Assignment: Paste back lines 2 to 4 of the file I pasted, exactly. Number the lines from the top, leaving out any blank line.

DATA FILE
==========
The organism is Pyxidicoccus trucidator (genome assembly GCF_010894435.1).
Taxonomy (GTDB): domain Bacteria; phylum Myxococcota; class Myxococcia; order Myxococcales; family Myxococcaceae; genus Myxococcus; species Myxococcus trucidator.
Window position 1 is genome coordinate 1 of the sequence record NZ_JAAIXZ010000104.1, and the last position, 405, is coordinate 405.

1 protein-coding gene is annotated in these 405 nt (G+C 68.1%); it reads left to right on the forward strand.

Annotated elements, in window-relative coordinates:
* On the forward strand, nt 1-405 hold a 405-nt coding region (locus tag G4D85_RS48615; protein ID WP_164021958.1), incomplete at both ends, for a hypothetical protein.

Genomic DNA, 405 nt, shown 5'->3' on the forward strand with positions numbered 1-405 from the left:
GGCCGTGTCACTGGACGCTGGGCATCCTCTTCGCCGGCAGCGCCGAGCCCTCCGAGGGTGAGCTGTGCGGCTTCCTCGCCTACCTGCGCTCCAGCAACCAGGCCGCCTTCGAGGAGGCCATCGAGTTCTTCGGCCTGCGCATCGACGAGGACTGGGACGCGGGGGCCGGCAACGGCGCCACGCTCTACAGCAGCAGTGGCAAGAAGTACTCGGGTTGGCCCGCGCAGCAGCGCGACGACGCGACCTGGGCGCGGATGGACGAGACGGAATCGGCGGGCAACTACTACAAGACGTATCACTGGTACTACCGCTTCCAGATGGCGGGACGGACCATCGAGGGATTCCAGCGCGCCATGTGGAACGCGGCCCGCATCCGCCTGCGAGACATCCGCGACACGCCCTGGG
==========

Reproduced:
Taxonomy (GTDB): domain Bacteria; phylum Myxococcota; class Myxococcia; order Myxococcales; family Myxococcaceae; genus Myxococcus; species Myxococcus trucidator.
Window position 1 is genome coordinate 1 of the sequence record NZ_JAAIXZ010000104.1, and the last position, 405, is coordinate 405.

1 protein-coding gene is annotated in these 405 nt (G+C 68.1%); it reads left to right on the forward strand.